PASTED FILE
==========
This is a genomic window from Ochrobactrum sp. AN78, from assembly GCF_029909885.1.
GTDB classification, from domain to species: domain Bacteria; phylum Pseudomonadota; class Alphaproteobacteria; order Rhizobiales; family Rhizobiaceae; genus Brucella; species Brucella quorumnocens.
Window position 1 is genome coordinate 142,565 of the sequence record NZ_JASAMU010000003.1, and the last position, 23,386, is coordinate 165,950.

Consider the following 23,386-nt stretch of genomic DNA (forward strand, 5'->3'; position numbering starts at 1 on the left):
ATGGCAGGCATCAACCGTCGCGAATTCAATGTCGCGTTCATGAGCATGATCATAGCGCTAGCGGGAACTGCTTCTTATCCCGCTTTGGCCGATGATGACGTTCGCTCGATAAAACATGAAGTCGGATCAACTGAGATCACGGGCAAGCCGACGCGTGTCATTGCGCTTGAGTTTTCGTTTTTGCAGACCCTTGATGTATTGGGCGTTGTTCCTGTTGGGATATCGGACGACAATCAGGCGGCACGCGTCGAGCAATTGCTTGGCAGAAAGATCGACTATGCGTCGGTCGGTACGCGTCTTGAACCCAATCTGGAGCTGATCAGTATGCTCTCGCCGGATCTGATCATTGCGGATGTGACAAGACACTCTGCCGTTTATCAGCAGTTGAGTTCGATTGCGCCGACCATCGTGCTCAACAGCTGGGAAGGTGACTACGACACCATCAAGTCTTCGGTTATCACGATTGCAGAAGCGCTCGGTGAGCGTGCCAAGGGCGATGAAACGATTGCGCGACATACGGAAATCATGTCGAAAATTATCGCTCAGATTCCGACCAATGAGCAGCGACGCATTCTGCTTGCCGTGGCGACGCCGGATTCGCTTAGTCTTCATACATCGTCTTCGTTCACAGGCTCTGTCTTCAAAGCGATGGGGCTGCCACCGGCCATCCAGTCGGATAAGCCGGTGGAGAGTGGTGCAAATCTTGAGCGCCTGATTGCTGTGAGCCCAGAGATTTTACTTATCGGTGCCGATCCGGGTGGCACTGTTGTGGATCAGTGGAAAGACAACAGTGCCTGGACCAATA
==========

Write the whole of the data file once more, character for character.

This is a genomic window from Ochrobactrum sp. AN78, from assembly GCF_029909885.1.
GTDB classification, from domain to species: domain Bacteria; phylum Pseudomonadota; class Alphaproteobacteria; order Rhizobiales; family Rhizobiaceae; genus Brucella; species Brucella quorumnocens.
Window position 1 is genome coordinate 142,565 of the sequence record NZ_JASAMU010000003.1, and the last position, 23,386, is coordinate 165,950.

Consider the following 23,386-nt stretch of genomic DNA (forward strand, 5'->3'; position numbering starts at 1 on the left):
ATGGCAGGCATCAACCGTCGCGAATTCAATGTCGCGTTCATGAGCATGATCATAGCGCTAGCGGGAACTGCTTCTTATCCCGCTTTGGCCGATGATGACGTTCGCTCGATAAAACATGAAGTCGGATCAACTGAGATCACGGGCAAGCCGACGCGTGTCATTGCGCTTGAGTTTTCGTTTTTGCAGACCCTTGATGTATTGGGCGTTGTTCCTGTTGGGATATCGGACGACAATCAGGCGGCACGCGTCGAGCAATTGCTTGGCAGAAAGATCGACTATGCGTCGGTCGGTACGCGTCTTGAACCCAATCTGGAGCTGATCAGTATGCTCTCGCCGGATCTGATCATTGCGGATGTGACAAGACACTCTGCCGTTTATCAGCAGTTGAGTTCGATTGCGCCGACCATCGTGCTCAACAGCTGGGAAGGTGACTACGACACCATCAAGTCTTCGGTTATCACGATTGCAGAAGCGCTCGGTGAGCGTGCCAAGGGCGATGAAACGATTGCGCGACATACGGAAATCATGTCGAAAATTATCGCTCAGATTCCGACCAATGAGCAGCGACGCATTCTGCTTGCCGTGGCGACGCCGGATTCGCTTAGTCTTCATACATCGTCTTCGTTCACAGGCTCTGTCTTCAAAGCGATGGGGCTGCCACCGGCCATCCAGTCGGATAAGCCGGTGGAGAGTGGTGCAAATCTTGAGCGCCTGATTGCTGTGAGCCCAGAGATTTTACTTATCGGTGCCGATCCGGGTGGCACTGTTGTGGATCAGTGGAAAGACAACAGTGCCTGGACCAATA